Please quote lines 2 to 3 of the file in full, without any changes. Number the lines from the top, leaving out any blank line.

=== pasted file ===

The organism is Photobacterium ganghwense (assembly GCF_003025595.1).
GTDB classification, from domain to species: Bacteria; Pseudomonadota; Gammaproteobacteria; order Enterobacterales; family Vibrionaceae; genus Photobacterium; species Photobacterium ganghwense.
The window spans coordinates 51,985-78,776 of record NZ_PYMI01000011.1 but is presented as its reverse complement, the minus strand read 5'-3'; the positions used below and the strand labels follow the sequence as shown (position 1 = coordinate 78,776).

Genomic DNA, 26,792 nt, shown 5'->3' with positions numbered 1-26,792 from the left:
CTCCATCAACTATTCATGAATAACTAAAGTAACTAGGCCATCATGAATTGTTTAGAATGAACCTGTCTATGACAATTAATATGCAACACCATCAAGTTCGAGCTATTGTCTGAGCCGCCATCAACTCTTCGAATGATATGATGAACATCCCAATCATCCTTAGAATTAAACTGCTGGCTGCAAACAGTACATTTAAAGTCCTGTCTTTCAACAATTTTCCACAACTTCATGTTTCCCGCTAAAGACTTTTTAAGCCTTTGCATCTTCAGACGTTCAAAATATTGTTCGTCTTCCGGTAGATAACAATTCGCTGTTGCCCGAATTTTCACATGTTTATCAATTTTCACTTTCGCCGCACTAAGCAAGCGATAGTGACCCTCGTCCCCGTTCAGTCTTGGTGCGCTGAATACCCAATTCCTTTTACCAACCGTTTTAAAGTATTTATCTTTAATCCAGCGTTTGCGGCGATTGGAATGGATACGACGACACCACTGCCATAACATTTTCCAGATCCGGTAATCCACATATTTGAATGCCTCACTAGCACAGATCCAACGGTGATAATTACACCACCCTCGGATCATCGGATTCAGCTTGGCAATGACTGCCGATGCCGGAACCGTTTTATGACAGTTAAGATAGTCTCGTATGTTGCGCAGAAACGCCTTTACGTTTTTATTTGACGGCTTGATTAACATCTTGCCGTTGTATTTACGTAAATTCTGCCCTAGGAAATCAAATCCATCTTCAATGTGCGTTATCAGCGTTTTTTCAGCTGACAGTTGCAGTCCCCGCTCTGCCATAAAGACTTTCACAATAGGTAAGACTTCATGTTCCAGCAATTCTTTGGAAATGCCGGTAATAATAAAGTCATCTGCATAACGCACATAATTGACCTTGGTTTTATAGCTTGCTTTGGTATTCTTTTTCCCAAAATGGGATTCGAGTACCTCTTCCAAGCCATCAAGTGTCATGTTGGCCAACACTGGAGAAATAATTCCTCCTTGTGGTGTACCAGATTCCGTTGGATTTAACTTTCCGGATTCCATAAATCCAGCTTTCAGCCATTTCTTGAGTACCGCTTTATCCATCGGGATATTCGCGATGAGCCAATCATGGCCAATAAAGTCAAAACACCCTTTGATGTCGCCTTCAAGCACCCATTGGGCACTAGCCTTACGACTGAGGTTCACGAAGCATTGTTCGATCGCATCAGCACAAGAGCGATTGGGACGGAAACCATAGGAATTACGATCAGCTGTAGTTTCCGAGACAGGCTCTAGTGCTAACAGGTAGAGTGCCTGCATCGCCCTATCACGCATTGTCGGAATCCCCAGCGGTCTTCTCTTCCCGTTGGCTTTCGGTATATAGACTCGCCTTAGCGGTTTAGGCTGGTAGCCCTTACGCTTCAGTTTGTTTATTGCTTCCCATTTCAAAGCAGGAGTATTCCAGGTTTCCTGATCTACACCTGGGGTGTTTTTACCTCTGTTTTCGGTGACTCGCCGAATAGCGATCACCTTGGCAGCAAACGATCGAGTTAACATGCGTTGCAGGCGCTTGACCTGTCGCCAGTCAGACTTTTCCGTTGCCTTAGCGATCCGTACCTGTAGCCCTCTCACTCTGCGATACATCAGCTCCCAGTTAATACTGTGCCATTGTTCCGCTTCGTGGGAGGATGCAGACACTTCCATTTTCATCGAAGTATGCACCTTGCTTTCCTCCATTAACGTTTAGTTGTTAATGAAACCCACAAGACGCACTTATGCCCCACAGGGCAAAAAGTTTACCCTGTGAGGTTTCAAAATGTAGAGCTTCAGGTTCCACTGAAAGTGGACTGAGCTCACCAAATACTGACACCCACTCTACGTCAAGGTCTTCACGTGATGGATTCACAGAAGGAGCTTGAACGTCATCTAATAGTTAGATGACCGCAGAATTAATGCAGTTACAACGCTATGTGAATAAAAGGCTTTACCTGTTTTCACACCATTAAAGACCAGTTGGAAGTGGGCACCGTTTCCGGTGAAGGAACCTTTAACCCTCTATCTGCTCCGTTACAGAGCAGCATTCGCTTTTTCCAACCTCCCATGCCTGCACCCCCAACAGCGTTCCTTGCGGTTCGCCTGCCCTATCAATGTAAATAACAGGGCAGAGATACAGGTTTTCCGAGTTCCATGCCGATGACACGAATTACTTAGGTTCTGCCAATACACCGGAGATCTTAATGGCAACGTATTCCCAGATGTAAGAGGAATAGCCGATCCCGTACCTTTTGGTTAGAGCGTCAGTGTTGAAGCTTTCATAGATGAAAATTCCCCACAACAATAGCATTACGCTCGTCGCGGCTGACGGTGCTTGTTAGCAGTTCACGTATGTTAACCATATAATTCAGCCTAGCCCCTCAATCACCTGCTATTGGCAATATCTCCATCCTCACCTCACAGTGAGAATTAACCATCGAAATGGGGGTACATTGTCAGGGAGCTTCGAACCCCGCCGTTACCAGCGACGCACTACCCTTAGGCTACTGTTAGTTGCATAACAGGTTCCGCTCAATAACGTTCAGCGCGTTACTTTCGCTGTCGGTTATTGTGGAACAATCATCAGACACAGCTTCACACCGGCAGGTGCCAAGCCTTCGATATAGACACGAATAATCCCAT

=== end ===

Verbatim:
GTDB classification, from domain to species: Bacteria; Pseudomonadota; Gammaproteobacteria; order Enterobacterales; family Vibrionaceae; genus Photobacterium; species Photobacterium ganghwense.
The window spans coordinates 51,985-78,776 of record NZ_PYMI01000011.1 but is presented as its reverse complement, the minus strand read 5'-3'; the positions used below and the strand labels follow the sequence as shown (position 1 = coordinate 78,776).